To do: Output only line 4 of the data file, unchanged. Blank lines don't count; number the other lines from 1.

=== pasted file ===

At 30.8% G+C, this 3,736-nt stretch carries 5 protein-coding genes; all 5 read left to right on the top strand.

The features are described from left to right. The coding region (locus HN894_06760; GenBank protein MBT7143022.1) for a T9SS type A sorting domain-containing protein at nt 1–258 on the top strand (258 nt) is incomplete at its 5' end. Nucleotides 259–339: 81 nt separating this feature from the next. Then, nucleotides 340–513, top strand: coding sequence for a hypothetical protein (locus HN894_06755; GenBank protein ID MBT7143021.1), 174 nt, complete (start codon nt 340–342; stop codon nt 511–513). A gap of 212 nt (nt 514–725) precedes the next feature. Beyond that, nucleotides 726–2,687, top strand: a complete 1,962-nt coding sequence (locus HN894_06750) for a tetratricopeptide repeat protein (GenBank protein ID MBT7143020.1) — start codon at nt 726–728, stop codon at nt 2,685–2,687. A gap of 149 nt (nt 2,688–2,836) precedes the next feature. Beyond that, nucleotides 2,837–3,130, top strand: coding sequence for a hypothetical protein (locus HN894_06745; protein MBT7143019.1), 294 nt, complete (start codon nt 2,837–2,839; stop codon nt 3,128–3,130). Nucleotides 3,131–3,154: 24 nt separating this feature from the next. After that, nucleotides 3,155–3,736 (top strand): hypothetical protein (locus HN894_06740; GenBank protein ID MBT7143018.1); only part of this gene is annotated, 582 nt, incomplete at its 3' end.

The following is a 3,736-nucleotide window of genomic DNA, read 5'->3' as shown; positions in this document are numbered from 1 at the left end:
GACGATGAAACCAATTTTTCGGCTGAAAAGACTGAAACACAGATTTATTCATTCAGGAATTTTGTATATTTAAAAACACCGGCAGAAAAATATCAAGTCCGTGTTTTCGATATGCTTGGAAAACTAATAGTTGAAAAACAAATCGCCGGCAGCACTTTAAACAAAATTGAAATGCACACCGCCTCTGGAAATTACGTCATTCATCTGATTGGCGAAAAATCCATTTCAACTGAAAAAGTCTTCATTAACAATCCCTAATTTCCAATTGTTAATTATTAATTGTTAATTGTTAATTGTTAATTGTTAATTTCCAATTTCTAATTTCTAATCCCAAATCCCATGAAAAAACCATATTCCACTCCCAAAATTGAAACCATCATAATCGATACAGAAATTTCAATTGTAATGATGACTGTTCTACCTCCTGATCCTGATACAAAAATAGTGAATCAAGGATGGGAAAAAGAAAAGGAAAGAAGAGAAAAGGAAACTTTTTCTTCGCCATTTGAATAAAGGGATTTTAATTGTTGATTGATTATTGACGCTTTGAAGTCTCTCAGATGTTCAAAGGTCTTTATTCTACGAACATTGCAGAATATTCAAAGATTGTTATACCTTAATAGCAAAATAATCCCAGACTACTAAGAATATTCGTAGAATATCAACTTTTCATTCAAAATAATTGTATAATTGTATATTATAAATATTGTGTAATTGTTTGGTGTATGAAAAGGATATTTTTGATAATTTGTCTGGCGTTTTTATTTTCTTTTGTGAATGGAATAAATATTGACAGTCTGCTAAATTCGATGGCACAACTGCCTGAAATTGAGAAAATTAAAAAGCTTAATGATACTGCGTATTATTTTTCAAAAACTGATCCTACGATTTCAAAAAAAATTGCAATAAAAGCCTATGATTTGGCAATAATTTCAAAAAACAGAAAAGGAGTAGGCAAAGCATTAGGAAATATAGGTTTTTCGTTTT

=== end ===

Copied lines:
GACGATGAAACCAATTTTTCGGCTGAAAAGACTGAAACACAGATTTATTCATTCAGGAATTTTGTATATTTAAAAACACCGGCAGAAAAATATCAAGTCCGTGTTTTCGATATGCTTGGAAAACTAATAGTTGAAAAACAAATCGCCGGCAGCACTTTAAACAAAATTGAAATGCACACCGCCTCTGGAAATTACGTCATTCATCTGATTGGCGAAAAATCCATTTCAACTGAAAAAGTCTTCATTAACAATCCCTAATTTCCAATTGTTAATTATTAATTGTTAATTGTTAATTGTTAATTGTTAATTTCCAATTTCTAATTTCTAATCCCAAATCCCATGAAAAAACCATATTCCACTCCCAAAATTGAAACCATCATAATCGATACAGAAATTTCAATTGTAATGATGACTGTTCTACCTCCTGATCCTGATACAAAAATAGTGAATCAAGGATGGGAAAAAGAAAAGGAAAGAAGAGAAAAGGAAACTTTTTCTTCGCCATTTGAATAAAGGGATTTTAATTGTTGATTGATTATTGACGCTTTGAAGTCTCTCAGATGTTCAAAGGTCTTTATTCTACGAACATTGCAGAATATTCAAAGATTGTTATACCTTAATAGCAAAATAATCCCAGACTACTAAGAATATTCGTAGAATATCAACTTTTCATTCAAAATAATTGTATAATTGTATATTATAAATATTGTGTAATTGTTTGGTGTATGAAAAGGATATTTTTGATAATTTGTCTGGCGTTTTTATTTTCTTTTGTGAATGGAATAAATATTGACAGTCTGCTAAATTCGATGGCACAACTGCCTGAAATTGAGAAAATTAAAAAGCTTAATGATACTGCGTATTATTTTTCAAAAACTGATCCTACGATTTCAAAAAAAATTGCAATAAAAGCCTATGATTTGGCAATAATTTCAAAAAACAGAAAAGGAGTAGGCAAAGCATTAGGAAATATAGGTTTTTCGTTTT